Filmed at his most recent Fraser Gallery solo show

He also worked very hard to make sure that people noticed what he was doing; no need to wait for a curator or art critic to come to you; as every museum curator and art writer in the Greater DC area knows, Tate has no issue in picking up the phone and cajoling you into visiting his studio or his latest solo show. And the coverage has been spectacular, especially for the Greater DC area. Only the Washington Post's Jessica Dawson has resisted the uberartlandslide and managed to avoid reviewing all four Tate Washington, DC area solo shows.

Envy of Inertia by Tim TateHe also worked very hard in public art projects that brought a new refreshing look to public art: He was the winner for the International Competition to design the New Orleans AIDS Monument. Also Tate public works are at Liberty Park at Liberty Center, Arlington, VA; The Adele, Silver Spring, MD; at the US Environmental Agency, Ariel Rios Building Courtyard, Washington DC; at the National Institute of Health, Hatfield Clinic, Bethesda MD; at the Upper Marlboro Courthouse, Prince Georges County MD; at the American Physical Society, Baltimore Science Center, Baltimore MD; at The Residences at Rosedae, Bethesda MD; Holy Cross Hospital, Silver Spring MD; The Carmen Group, Washington DC and many others in process.

Hard work.

And now the payoff is beginning to taking place. In the last year alone, in addition to being represented by the Fraser Gallery in the Greater DC area, Tate has now picked up additional representation by the Maurine Littleton Gallery (outside of Greater DC area and arguably one of the world's leading fine art glass galleries), the Duane Reed Gallery in St. Louis, the Jane Sauer Gallery in Santa Fe, and he's also in the process of completing negotiations with three other major galleries in California and Idaho and Philadelphia. In 2008 his European debut will take place with a solo show at Gallery 24, in Berlin, Germany, and talks with a British gallery should start soon.

Acquisitions by several museums (including the Smithsonian American Art Museum and the Renwick in the DC area) have also all contributed to the development, and growth of this talented and ground-breaking artist.

Call to Redemption by Tim TateThe art fairs have also played an important part. SOFA NY was the start a couple of years ago, followed more recently by SOFA Chicago and AAF NY and also artDC. He's now heading to Art Basel Miami Beach where his work will be at FLOW. At the last fair in Chicago, Tate sold 14 sculptures (including a museum acquisition), and I am told that his newest video pieces were the buzz of the fair. In "Call for Redemption" (to the right), a motion detector triggers a video while a small speaker wails the Moslem call to prayers recorded by Tate at Istanbul earlier this year (where he was with Michael Janis teaching glass techniques at a workshop in Turkey).

The results from all these aggregate points and events yield an artist with a trail of many years of hard work now beginning to reap what he has sown. And because art is a commodity, prices are an indicator as well, and Tate's now start around $2,500 $3,500 and up, and look for the "up" part to continue to rise.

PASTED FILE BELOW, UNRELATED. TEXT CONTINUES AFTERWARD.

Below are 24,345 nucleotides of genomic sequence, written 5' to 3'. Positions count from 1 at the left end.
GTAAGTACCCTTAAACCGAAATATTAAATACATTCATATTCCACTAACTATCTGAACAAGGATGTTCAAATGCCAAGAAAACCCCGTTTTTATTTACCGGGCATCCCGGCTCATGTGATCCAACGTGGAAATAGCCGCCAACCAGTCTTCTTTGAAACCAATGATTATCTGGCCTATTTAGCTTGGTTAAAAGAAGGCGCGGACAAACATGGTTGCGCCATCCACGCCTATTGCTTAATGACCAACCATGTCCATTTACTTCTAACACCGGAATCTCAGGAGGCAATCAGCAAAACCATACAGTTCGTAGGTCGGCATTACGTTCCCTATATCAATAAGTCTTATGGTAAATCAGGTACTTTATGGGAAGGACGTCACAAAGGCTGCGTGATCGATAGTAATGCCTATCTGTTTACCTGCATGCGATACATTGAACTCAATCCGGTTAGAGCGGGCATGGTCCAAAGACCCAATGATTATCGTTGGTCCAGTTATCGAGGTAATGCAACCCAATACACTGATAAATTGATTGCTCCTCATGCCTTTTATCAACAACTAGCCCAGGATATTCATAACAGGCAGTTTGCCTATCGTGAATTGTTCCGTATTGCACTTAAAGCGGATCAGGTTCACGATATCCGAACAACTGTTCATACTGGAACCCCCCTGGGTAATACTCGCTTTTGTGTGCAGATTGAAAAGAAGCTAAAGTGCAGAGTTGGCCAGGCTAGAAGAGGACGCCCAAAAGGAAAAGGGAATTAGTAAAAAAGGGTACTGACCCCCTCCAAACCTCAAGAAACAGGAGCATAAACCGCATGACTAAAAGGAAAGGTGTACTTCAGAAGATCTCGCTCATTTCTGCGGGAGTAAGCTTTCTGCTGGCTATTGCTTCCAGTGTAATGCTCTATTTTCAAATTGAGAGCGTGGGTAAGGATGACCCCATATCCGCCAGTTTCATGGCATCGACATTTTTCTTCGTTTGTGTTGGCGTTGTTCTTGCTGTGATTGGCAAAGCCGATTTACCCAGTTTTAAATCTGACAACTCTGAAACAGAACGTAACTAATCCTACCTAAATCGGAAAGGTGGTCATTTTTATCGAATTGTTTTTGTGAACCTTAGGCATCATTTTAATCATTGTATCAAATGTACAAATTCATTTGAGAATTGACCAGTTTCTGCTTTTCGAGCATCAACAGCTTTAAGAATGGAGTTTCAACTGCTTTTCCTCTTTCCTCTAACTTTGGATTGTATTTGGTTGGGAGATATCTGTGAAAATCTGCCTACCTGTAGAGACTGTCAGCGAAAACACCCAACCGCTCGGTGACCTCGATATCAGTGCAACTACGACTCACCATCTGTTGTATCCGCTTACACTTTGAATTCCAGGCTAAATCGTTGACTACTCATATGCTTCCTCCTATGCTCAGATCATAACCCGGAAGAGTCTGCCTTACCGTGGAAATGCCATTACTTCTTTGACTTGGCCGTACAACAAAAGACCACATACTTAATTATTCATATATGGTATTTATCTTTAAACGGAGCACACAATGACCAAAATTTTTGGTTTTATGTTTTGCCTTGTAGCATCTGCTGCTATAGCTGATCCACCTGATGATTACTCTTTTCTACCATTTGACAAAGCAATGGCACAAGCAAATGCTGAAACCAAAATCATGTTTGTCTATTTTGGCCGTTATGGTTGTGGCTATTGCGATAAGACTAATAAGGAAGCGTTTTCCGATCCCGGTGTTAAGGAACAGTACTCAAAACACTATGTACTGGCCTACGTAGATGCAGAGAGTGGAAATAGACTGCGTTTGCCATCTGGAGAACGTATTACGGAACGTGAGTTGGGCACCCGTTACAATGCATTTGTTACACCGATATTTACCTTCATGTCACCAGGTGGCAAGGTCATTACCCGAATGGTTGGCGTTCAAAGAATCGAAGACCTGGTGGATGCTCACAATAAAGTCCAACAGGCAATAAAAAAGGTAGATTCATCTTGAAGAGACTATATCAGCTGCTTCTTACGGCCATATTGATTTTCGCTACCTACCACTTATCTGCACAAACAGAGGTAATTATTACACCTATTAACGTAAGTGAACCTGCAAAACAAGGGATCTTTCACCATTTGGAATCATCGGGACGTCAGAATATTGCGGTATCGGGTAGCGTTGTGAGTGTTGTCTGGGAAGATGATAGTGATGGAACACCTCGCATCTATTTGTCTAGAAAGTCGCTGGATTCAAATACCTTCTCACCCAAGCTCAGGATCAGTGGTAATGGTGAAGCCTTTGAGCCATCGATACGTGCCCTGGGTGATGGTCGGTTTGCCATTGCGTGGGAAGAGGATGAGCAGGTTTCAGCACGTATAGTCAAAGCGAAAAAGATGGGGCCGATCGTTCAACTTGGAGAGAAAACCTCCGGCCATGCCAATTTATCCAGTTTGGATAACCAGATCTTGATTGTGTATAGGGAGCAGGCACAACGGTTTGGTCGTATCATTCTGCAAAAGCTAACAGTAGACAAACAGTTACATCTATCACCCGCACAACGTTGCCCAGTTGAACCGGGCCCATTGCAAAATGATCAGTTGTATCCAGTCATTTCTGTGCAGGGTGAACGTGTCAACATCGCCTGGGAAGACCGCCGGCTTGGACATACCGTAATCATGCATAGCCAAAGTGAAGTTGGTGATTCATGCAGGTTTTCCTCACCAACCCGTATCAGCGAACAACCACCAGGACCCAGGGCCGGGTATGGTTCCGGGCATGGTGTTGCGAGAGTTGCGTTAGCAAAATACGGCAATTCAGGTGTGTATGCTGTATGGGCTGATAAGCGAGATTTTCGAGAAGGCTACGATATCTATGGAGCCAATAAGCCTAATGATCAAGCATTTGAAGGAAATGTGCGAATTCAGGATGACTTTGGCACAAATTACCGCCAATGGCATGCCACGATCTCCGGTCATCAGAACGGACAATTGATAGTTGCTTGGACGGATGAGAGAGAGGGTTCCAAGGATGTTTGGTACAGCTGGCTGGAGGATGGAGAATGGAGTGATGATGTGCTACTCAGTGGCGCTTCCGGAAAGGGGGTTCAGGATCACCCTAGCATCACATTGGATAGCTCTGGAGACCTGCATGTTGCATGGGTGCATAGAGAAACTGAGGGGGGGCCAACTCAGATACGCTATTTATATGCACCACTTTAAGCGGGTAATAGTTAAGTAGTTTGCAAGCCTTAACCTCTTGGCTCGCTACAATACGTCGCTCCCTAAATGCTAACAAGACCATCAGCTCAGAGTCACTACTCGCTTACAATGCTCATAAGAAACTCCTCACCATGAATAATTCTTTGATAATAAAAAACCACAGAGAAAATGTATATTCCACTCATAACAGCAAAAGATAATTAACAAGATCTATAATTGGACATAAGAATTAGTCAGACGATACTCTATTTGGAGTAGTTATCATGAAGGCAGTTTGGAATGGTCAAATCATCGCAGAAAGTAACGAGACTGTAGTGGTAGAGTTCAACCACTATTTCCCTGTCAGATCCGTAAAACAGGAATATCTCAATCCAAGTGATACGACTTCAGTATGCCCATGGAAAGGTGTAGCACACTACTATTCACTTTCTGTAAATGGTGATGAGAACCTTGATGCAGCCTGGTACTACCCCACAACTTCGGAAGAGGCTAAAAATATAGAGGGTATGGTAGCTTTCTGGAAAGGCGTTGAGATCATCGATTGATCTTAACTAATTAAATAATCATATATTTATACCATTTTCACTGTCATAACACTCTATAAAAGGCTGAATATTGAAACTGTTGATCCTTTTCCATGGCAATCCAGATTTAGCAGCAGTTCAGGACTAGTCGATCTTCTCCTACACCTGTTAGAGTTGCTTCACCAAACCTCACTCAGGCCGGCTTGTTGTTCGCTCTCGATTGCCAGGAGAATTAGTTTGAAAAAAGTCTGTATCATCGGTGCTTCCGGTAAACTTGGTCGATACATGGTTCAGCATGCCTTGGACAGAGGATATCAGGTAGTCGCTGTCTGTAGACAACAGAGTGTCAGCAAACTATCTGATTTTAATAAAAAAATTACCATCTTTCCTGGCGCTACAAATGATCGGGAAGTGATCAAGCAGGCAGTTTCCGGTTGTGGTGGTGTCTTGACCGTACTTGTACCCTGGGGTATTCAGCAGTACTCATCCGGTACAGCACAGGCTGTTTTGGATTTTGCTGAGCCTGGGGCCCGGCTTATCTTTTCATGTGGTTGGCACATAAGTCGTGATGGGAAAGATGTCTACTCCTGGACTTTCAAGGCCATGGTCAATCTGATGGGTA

Buy Tim Tate now.

Update:
[Added after Art Basel Miami Beach] And it looks like both collectors and museums are all in synch: Tim Tate's new and groundbreaking self contained video glass sculptures sold out at SOFA Chicago and sold out at Art Basel Miami Beach!

Too Funny...

Read this.

Sunday, November 18, 2007

About time...

For years and years, when artists donated a work of art to a museum, all that they could deduct from their taxes was the cost of the materials to make the artwork.

However, this past March, Congressmen Jim Ramstad (R-MN) and John Lewis (D-GA) have introduced the "Artists-Museum Partnership Act" – a bill to provide a fair-market value tax deduction for works of arts donated by artists to arts institutions. By the way, Congressman John Lewis is an avid art collector himself and a very visible presence at the occasional art gallery opening in both DC and Atlanta.

This bill, (known in Congressional lingo as H.R. 1524) has been gaining Congressional co-sponsors, now standing at 58, with a number of them serving on the powerful House Ways & Means Committee.

The Senate bill, sponsored by Sen. Robert Bennett (R-UT) and Sen. Pat Leahy (D-VT), has 25 co-sponsors in the Senate.

Here's how you can help: The Congressional Arts Caucus recently circulated a “Dear Colleague” inviting members to join the bill as a co-sponsor. To see if your House or Senate member has co-sponsored this legislation, visit this website. If they have ignored HR 1524, then give them a call or email them a note scolding them for their apathy towards artists. You can email them or call them from here.

And if you don't do that, then you give up your right to bitch about everyone else's apathy towards the arts and the people who create it.

Slow Movin' Outlaw

Willie Nelson and Lacy J. Dalton (Lyrics by Waylon Jennings)

All your stations are being torn down a high flying trains no longer roar

The floors're all sagging with boards at a suffering from not being used anymore

Things're all changing the world's rearranging a time that will soon be no more

Where has a slow movin' once quickdraw outlaw got to go...

The whiskey that once settled the dust tasted so fine now taste so faint
And the mem'ries that once floated out come back stronger
And more clearly with each drink you take

And the women who warmed you once thought so pretty now look haggard and old

So where has a slow movin' once quickdraw outlaw got to go